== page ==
Christmas Lights.

Source: Weather Underground

Source: Weather Underground

Several of my neighbors have put up Christmas lights, and in previous years my wife and I have spent at least one night during the holiday season just driving around looking at how people have decorated their yards. I always enjoy seeing houses lit up, even the insanely gaudy ones with fifteen Santas, sixty reindeer, three or four nativity scenes, a whole army of snowmen…yeah, you know the ones I’m talking about.

One of my neighbors has gone for a strangely subtle display by putting up a string of just green lights in the biggest tree in his front yard. They reach almost twenty feet in the air and are so separated they’re almost like individual stars. And then I turn to the backyard and the real stars.

Every year at this time I can look to the southeast and see Orion rising through the trees. Orion is the second constellation I learned to identify. The first was the Big Dipper. I remember one summer day a kid I knew said, “Tonight will be a good night to see the Big Dipper.” I asked my mother about it and that night she took me out and pointed up in the sky telling me, “There’s the handle and there’s the spoon.” I thought, what is she talking about? All I see are stars. Then I saw a picture of the Big Dipper, or Ursa Major, in a book and it all became clear. A few months later I pieced together Orion.

And I know it’s winter when I see the hunter rising through the trees.

5 Comments

  1. Maria F.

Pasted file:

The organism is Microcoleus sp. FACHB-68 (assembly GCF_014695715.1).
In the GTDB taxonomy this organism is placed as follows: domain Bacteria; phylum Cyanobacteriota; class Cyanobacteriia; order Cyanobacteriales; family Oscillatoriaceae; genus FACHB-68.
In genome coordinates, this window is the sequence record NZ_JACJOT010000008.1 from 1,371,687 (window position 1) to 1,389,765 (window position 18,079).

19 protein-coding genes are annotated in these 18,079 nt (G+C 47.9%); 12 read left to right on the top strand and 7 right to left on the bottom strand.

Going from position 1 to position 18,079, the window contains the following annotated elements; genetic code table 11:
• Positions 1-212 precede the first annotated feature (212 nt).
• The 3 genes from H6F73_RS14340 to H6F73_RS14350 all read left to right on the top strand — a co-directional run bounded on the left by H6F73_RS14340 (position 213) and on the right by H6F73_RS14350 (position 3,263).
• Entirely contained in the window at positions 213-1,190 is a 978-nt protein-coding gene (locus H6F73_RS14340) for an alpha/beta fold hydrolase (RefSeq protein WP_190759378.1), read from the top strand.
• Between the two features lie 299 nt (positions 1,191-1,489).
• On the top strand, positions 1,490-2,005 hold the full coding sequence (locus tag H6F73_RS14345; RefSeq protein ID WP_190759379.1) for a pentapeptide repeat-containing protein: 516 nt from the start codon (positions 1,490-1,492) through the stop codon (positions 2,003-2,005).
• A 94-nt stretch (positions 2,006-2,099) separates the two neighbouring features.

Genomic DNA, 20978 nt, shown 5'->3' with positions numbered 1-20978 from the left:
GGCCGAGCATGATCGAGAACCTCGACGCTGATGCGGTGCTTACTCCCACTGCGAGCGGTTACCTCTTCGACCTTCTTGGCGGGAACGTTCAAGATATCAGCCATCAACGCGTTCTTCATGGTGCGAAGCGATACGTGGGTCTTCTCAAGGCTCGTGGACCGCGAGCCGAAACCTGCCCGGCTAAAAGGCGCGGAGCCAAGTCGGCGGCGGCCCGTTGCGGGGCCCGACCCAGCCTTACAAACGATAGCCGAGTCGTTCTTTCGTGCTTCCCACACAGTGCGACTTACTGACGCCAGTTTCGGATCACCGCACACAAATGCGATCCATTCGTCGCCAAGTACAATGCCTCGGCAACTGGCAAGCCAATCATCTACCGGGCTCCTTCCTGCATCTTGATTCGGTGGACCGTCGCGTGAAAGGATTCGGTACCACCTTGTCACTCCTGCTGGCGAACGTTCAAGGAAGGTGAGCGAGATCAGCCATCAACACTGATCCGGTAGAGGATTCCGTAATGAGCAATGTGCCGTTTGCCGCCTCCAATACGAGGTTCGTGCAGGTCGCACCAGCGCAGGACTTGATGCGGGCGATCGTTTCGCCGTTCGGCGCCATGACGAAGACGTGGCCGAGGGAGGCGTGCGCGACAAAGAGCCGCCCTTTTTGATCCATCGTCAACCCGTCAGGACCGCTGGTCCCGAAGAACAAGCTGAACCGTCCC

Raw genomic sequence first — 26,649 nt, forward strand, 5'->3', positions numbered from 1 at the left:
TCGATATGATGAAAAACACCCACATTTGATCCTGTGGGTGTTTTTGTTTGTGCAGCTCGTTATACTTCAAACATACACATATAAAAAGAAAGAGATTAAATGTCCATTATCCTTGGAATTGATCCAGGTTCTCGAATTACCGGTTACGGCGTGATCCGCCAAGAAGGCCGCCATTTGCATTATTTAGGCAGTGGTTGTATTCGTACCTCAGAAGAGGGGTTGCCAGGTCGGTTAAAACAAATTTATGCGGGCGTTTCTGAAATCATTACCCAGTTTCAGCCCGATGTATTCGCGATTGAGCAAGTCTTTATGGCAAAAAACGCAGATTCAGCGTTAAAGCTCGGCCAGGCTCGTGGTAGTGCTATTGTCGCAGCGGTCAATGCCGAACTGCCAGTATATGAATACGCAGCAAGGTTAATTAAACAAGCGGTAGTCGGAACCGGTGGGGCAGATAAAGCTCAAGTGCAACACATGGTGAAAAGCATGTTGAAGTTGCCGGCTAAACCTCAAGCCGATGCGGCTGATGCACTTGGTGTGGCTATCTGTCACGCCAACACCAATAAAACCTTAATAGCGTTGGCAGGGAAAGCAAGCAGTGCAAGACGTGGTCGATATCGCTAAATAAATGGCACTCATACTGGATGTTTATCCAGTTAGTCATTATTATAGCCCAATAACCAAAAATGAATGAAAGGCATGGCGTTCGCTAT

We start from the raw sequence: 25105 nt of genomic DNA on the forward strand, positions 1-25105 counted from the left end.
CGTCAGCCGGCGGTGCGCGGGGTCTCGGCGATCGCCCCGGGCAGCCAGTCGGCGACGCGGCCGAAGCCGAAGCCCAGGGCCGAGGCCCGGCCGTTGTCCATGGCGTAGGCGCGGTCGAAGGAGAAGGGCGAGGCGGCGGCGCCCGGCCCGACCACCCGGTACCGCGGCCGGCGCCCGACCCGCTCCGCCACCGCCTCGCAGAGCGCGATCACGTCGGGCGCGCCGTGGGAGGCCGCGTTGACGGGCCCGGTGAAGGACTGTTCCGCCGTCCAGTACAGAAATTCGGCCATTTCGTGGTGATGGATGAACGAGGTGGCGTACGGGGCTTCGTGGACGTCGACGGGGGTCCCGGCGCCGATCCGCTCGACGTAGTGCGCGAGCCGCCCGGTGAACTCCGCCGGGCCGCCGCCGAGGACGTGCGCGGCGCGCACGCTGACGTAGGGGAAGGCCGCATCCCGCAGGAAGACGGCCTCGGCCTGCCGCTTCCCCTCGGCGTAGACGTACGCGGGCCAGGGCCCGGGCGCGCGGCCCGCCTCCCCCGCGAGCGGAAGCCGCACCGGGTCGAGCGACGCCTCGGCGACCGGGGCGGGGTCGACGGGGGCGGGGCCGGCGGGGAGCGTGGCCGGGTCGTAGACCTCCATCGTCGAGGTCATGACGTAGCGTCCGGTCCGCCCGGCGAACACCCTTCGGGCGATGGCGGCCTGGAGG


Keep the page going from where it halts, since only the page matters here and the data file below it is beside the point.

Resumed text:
When you mentioned Orion, I remembered Atlas, and how the Greeks thought it worked:

    “The Greeks imagined the heavens as a great, solid dome, which, some say, was forged of bronze, and upon which the heavenly constellations were fixed. The Titan Atlas, who stood either beneath the axis of heaven in the far north (in the land of the Hyperboreans), or at heaven’s western rim in by the Atlas mountains in North Africa, was said to spin the dome around upon his shoulders, causing the stars to rise and set.

    Part of the heavenly dome always lay beneath the horizon. Here the constellations were apparently believed to dwell deep beneath the earth in the misty pit of Tartaros, or else within the lands of the dead. When they rose up into the heavens, the constellations were first bathed in the purifying waters of the great earth-encircling river Okeano. Various myths describe the birth and death of the semi-immortal constellations: such as the Gemini twins, or Dioskouroi, who were said to divide their time equally between Heaven and Haides. Orion was also described by Homer both striding across the heavens and hunting wild beasts in the underworld.”-http://www.theoi.com/Cat_Astraioi.html

    Reply
    1. Christopher Waldrop (Post author)

      They had a very poetic view of the universe–much more elaborate than “turtles all the way down”.

      Reply
      1. Maria F.

        That’s a good one! Thanks!

        Reply
  2. Ann Koplow

    I always enjoy your subtle displays, Chris. Thanks for all the stars in this post.

    Reply
    1. Christopher Waldrop (Post author)

      Thank you for adding yet another star to it.

      Reply

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